The American flag hangs over highway 21, as the funeral procession passes underneath. Fire trucks, police cars and EMS units from Rincon fall in line for the last ride of former fire chief Raymond Smith.
"It's the biggest loss since I lost my father," said the current Rincon fire chief, Corey Rahn.
The emergency lights were covered in black in honor of a man who's firefighters say wasn't just a chief, but a mentor, a father figure.
"He'd give you the shirt off his back if you needed it," said Chief Rahn.
Smith spent 43 years in the department, taking every call, taking care of every person he could.
"Raymond was always there to help," said Effingham County Sheriff Larry McDuffie. "It didn't matter what time night or day, how many people showed up. If Raymond didn't miss the tones, which he rarely did, he was going to be there any way he could."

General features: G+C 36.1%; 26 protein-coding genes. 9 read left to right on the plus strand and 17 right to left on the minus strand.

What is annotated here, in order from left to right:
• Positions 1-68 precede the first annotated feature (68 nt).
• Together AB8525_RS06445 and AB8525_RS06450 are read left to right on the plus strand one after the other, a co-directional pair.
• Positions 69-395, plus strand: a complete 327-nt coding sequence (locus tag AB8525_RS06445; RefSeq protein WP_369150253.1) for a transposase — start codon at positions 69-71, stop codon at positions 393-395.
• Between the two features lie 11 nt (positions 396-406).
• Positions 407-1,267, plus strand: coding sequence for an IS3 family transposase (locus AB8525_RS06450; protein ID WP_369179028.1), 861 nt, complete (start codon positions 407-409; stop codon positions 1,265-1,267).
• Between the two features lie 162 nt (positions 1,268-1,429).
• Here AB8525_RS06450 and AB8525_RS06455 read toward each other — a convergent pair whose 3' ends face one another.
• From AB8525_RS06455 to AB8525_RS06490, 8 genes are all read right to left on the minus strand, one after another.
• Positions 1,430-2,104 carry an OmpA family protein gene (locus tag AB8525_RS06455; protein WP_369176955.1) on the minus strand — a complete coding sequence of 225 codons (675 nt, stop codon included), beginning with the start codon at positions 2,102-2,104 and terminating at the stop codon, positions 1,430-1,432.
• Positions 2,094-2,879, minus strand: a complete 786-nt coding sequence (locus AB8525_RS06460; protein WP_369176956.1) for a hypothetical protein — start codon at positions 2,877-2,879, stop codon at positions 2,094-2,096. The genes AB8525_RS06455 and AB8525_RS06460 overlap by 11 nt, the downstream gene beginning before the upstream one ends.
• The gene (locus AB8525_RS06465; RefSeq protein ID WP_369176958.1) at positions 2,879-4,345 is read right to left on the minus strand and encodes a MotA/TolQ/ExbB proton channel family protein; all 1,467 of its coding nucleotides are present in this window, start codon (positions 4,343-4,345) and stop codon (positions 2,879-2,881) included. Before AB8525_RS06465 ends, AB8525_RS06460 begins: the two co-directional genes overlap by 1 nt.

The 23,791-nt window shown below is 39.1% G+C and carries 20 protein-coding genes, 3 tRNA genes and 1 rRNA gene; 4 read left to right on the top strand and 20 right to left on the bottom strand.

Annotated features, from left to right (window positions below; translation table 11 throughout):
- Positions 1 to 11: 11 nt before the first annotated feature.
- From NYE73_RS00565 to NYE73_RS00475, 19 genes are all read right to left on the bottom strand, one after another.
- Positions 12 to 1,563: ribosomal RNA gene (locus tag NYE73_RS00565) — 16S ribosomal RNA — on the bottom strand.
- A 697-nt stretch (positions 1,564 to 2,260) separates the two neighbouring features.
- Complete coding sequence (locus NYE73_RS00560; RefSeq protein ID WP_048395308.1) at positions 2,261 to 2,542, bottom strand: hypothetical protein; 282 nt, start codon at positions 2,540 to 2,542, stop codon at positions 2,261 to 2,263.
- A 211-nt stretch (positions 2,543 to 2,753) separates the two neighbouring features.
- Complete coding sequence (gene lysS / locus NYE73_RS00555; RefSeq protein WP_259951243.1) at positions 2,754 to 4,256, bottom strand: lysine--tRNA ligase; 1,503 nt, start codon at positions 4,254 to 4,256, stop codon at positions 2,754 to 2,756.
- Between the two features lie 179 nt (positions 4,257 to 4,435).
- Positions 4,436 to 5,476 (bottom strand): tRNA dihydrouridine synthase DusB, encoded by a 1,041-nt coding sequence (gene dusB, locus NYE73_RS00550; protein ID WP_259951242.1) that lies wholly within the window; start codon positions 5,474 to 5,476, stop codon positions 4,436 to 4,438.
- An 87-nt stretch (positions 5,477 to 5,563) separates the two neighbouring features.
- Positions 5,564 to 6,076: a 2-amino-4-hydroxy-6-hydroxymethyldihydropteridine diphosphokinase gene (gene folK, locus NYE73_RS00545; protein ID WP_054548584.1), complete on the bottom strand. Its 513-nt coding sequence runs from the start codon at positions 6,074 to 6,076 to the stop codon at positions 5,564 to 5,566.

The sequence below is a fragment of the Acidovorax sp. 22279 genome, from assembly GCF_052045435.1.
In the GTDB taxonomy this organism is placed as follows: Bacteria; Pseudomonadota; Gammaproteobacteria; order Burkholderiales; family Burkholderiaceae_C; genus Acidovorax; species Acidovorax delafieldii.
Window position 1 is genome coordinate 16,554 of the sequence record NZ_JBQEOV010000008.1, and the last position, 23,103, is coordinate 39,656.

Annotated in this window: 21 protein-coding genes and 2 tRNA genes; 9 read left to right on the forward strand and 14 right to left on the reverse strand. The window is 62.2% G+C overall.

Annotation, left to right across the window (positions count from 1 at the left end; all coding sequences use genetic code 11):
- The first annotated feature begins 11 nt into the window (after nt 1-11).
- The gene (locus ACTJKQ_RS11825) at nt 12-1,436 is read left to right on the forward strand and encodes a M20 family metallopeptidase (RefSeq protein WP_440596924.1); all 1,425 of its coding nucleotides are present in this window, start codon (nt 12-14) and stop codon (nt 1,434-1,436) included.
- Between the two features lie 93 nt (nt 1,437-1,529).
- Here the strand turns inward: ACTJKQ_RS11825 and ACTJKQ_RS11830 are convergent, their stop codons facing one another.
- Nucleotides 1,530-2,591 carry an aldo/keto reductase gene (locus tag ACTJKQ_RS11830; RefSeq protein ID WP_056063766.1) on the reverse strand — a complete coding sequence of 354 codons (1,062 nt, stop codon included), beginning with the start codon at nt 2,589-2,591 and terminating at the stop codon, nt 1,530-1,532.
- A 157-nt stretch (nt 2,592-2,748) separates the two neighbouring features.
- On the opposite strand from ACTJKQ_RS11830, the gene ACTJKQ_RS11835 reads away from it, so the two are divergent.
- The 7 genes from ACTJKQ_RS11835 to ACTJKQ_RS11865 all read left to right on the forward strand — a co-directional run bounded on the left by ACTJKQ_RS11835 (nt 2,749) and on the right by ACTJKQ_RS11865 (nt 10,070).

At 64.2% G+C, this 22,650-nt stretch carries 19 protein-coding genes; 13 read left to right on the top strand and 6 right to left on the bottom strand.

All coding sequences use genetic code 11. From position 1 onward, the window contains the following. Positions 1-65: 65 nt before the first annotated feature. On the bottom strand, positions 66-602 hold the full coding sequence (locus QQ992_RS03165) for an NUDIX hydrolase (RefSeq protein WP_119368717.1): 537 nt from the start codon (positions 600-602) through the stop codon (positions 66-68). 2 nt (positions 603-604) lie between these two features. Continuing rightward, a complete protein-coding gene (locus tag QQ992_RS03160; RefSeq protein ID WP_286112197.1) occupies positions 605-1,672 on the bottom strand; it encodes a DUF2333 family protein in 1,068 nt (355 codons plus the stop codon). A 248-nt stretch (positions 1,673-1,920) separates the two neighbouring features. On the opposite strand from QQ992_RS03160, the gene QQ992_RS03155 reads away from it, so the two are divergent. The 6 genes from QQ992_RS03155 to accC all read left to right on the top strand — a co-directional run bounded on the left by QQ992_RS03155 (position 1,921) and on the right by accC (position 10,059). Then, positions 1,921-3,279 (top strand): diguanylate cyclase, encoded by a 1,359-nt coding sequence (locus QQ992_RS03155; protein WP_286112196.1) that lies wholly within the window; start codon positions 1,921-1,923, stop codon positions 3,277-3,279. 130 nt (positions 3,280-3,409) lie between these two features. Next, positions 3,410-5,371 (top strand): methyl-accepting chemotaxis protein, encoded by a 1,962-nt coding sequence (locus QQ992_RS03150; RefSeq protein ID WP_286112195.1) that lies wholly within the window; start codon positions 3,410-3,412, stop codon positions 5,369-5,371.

The pride he took in his job and in his community led many people to fill the cemetery to say goodbye to a man who gave his all, right up until the last bell.
Red roses at the cemetery show the love everyone had for Smith. So do the tears they shed for his loss.
Smith's family wasn't alone in their grief. Even firefighters who have seen it all needed some help. A hug to get them through this day. They had to say so long to their chief, knowing he would never again answer the call over the radio. So they sent one last call in his memory.
"Be advised, 44-11 is out of service and gone home forever."
With a few more hugs and a few more tears, the service ended. Smith was placed in the ground, his body gone, but his spirit will live forever in Rincon.
"He was my chief, he will always be my chief," according to a tearful Corey Rahn.